Kuiper sits in a grove of blooming cherry trees.

Remembering Japanese Internment

1. Kuiper sits under the Japanese-American memorial cherry blossom trees in downtown Portland.
2. “Through the car window, A glimpse of pines, Oregon mountains. My heart beats faster, Returning home.”
3. “Sure, I go to school. Same as you. I’m an American.”

History is complicated. As discussed, FDR was responsible for the New Deal & WPA, but he was also responsible for one of the darkest periods in American history. On Feb 19th, 1942, 3 months after Pearl Harbor, FDR signed Executive Order 9066. This led to “evacuation” (i.e. imprisonment) of 70,000 native-born United States citizens from WA, OR and CA. Their crime? They were “Nissei”; their parents had been born in Japan.

47,000 “Issei” (Japanese-born legal residents) were also “relocated.” Curiously, although Hawaii had more Japanese people than the rest of the US combined (~158,000), only a few thousand were imprisoned. Hawaii concluded that removing over 1/3 of their population would be a logistical nightmare, and would have caused the local economy to implode. 🤔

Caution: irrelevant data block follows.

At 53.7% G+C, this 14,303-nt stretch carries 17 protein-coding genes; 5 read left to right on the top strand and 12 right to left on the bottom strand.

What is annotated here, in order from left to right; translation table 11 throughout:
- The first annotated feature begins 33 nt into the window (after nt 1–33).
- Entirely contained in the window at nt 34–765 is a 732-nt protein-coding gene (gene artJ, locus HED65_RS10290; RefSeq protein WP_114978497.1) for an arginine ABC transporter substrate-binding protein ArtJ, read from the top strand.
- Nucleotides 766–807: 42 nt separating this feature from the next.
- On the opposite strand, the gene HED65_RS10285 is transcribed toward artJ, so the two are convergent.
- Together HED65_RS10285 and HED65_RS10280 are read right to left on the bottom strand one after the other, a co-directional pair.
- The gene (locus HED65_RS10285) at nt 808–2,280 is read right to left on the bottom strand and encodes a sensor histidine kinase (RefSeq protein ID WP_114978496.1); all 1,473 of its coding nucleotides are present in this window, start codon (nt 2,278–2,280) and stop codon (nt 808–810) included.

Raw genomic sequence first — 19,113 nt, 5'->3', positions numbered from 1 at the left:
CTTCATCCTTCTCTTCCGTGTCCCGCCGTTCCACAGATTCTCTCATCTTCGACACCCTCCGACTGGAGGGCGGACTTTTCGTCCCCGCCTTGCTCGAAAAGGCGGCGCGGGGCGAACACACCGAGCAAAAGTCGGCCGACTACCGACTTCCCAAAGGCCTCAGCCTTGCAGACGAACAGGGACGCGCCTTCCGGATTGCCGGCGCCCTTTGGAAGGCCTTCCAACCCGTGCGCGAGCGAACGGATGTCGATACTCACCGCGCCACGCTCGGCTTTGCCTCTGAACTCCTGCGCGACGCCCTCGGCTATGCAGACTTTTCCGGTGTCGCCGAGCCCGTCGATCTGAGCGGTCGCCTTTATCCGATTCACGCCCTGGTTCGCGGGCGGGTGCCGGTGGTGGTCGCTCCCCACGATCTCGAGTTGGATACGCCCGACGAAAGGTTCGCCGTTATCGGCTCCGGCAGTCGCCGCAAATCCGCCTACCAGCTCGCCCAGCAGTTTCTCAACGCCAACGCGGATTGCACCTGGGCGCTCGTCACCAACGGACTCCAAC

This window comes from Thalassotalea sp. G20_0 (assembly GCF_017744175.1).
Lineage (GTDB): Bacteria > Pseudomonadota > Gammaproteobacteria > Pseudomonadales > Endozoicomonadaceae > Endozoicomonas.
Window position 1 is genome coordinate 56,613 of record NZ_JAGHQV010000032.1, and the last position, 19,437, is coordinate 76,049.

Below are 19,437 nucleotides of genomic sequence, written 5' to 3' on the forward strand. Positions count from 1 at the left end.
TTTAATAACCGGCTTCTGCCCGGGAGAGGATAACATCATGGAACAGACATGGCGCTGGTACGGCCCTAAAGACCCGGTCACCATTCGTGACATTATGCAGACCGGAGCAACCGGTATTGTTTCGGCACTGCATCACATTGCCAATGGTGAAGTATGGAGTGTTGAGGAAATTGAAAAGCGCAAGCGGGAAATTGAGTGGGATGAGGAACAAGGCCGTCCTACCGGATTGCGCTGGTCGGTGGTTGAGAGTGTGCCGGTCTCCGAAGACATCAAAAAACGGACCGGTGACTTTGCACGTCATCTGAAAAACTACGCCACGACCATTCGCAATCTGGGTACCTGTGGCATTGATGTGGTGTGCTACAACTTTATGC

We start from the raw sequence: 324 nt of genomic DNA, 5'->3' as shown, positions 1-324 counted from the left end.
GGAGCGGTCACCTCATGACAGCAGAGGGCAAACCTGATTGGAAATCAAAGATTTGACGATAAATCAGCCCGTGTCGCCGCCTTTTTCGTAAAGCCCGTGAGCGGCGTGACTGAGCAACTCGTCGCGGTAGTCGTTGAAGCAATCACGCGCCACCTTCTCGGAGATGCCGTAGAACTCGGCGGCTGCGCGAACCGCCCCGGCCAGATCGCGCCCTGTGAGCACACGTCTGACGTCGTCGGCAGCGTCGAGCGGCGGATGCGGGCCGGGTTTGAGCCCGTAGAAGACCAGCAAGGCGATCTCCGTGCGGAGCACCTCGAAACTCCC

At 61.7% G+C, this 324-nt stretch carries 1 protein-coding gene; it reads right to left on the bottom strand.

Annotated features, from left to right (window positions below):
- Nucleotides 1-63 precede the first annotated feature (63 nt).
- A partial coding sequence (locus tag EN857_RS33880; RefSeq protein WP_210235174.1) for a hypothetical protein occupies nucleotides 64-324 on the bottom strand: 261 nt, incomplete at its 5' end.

“Voluntary evacuees” could only bring what they could carry. 💼 They were forced to abandon homes, businesses, farms, and yes, pets. The camps had guard towers, searchlights and barbed wire perimeters. Many internees slept in hastily-converted horse stalls. Famed photographer Dorothea Lange was assigned to document life in the camps. She was so incensed at what she saw that she worked 16 hr days for over 6 months. Her images were so striking that they were withheld from the public for several years. When the prisoners were finally released (some not until 1946), they were handed $25 per person ($319/2018) and train fare. Returning home was sometimes impossible; property had been sold for pennies on the $.

Curious how the Nissei and Issei were identified? The government used data from the 1940 Census. Due to this historical precedent, in my opinion we should probably be careful what information beyond headcount we decide to track in 2020. Besides, the 14th Amendment to the Constitution states that everyone should be counted, regardless of immigration status, race or national origin.

Original post: https://www.instagram.com/p/Bh1pkPYgY0k/

Leave a Reply

Your email address will not be published. Required fields are marked *